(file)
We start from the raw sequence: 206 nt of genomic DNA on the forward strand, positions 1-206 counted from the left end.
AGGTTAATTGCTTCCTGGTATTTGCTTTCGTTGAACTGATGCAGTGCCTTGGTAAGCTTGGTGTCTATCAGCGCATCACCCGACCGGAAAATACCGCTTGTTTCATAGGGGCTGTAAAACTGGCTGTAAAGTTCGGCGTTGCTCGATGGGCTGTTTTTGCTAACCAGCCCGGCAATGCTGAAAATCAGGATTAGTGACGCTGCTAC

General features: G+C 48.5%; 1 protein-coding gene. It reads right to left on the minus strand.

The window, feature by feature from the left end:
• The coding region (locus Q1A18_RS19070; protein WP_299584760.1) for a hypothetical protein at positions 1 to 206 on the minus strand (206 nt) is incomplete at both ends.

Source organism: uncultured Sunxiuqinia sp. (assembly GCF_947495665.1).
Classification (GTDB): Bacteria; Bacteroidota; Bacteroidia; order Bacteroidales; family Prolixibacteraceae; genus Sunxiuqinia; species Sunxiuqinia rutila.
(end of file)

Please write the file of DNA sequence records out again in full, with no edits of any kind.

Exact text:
We start from the raw sequence: 206 nt of genomic DNA on the forward strand, positions 1-206 counted from the left end.
AGGTTAATTGCTTCCTGGTATTTGCTTTCGTTGAACTGATGCAGTGCCTTGGTAAGCTTGGTGTCTATCAGCGCATCACCCGACCGGAAAATACCGCTTGTTTCATAGGGGCTGTAAAACTGGCTGTAAAGTTCGGCGTTGCTCGATGGGCTGTTTTTGCTAACCAGCCCGGCAATGCTGAAAATCAGGATTAGTGACGCTGCTAC

General features: G+C 48.5%; 1 protein-coding gene. It reads right to left on the minus strand.

The window, feature by feature from the left end:
• The coding region (locus Q1A18_RS19070; protein WP_299584760.1) for a hypothetical protein at positions 1 to 206 on the minus strand (206 nt) is incomplete at both ends.

Source organism: uncultured Sunxiuqinia sp. (assembly GCF_947495665.1).
Classification (GTDB): Bacteria; Bacteroidota; Bacteroidia; order Bacteroidales; family Prolixibacteraceae; genus Sunxiuqinia; species Sunxiuqinia rutila.